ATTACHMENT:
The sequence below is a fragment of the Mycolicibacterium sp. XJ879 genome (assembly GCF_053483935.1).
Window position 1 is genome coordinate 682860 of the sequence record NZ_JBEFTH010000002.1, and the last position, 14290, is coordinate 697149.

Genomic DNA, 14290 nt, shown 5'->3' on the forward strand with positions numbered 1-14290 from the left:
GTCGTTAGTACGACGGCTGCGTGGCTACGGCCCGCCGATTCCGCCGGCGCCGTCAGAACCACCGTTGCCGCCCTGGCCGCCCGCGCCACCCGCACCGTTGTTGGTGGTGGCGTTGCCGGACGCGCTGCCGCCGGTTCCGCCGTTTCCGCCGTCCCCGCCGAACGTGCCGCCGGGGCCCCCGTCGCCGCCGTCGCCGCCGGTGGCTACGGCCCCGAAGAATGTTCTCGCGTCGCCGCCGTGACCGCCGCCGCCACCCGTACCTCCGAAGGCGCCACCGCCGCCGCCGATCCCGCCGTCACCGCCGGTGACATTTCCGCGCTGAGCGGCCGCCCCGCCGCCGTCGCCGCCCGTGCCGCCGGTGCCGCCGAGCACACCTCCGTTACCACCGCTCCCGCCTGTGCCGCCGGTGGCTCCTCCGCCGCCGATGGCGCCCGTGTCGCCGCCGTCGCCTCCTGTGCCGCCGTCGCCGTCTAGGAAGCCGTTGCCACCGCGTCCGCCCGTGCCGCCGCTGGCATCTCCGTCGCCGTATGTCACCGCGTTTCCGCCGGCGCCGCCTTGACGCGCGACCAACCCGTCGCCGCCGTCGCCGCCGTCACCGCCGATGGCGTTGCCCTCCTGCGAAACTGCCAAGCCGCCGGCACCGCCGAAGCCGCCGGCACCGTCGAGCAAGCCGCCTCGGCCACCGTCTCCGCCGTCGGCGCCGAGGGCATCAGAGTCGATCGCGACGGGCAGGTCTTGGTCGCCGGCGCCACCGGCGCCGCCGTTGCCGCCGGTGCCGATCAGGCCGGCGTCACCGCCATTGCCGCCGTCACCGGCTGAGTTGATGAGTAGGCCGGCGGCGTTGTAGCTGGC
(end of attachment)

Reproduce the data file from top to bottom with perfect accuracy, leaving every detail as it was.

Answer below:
The sequence below is a fragment of the Mycolicibacterium sp. XJ879 genome (assembly GCF_053483935.1).
Window position 1 is genome coordinate 682860 of the sequence record NZ_JBEFTH010000002.1, and the last position, 14290, is coordinate 697149.

Genomic DNA, 14290 nt, shown 5'->3' on the forward strand with positions numbered 1-14290 from the left:
GTCGTTAGTACGACGGCTGCGTGGCTACGGCCCGCCGATTCCGCCGGCGCCGTCAGAACCACCGTTGCCGCCCTGGCCGCCCGCGCCACCCGCACCGTTGTTGGTGGTGGCGTTGCCGGACGCGCTGCCGCCGGTTCCGCCGTTTCCGCCGTCCCCGCCGAACGTGCCGCCGGGGCCCCCGTCGCCGCCGTCGCCGCCGGTGGCTACGGCCCCGAAGAATGTTCTCGCGTCGCCGCCGTGACCGCCGCCGCCACCCGTACCTCCGAAGGCGCCACCGCCGCCGCCGATCCCGCCGTCACCGCCGGTGACATTTCCGCGCTGAGCGGCCGCCCCGCCGCCGTCGCCGCCCGTGCCGCCGGTGCCGCCGAGCACACCTCCGTTACCACCGCTCCCGCCTGTGCCGCCGGTGGCTCCTCCGCCGCCGATGGCGCCCGTGTCGCCGCCGTCGCCTCCTGTGCCGCCGTCGCCGTCTAGGAAGCCGTTGCCACCGCGTCCGCCCGTGCCGCCGCTGGCATCTCCGTCGCCGTATGTCACCGCGTTTCCGCCGGCGCCGCCTTGACGCGCGACCAACCCGTCGCCGCCGTCGCCGCCGTCACCGCCGATGGCGTTGCCCTCCTGCGAAACTGCCAAGCCGCCGGCACCGCCGAAGCCGCCGGCACCGTCGAGCAAGCCGCCTCGGCCACCGTCTCCGCCGTCGGCGCCGAGGGCATCAGAGTCGATCGCGACGGGCAGGTCTTGGTCGCCGGCGCCACCGGCGCCGCCGTTGCCGCCGGTGCCGATCAGGCCGGCGTCACCGCCATTGCCGCCGTCACCGGCTGAGTTGATGAGTAGGCCGGCGGCGTTGTAGCTGGC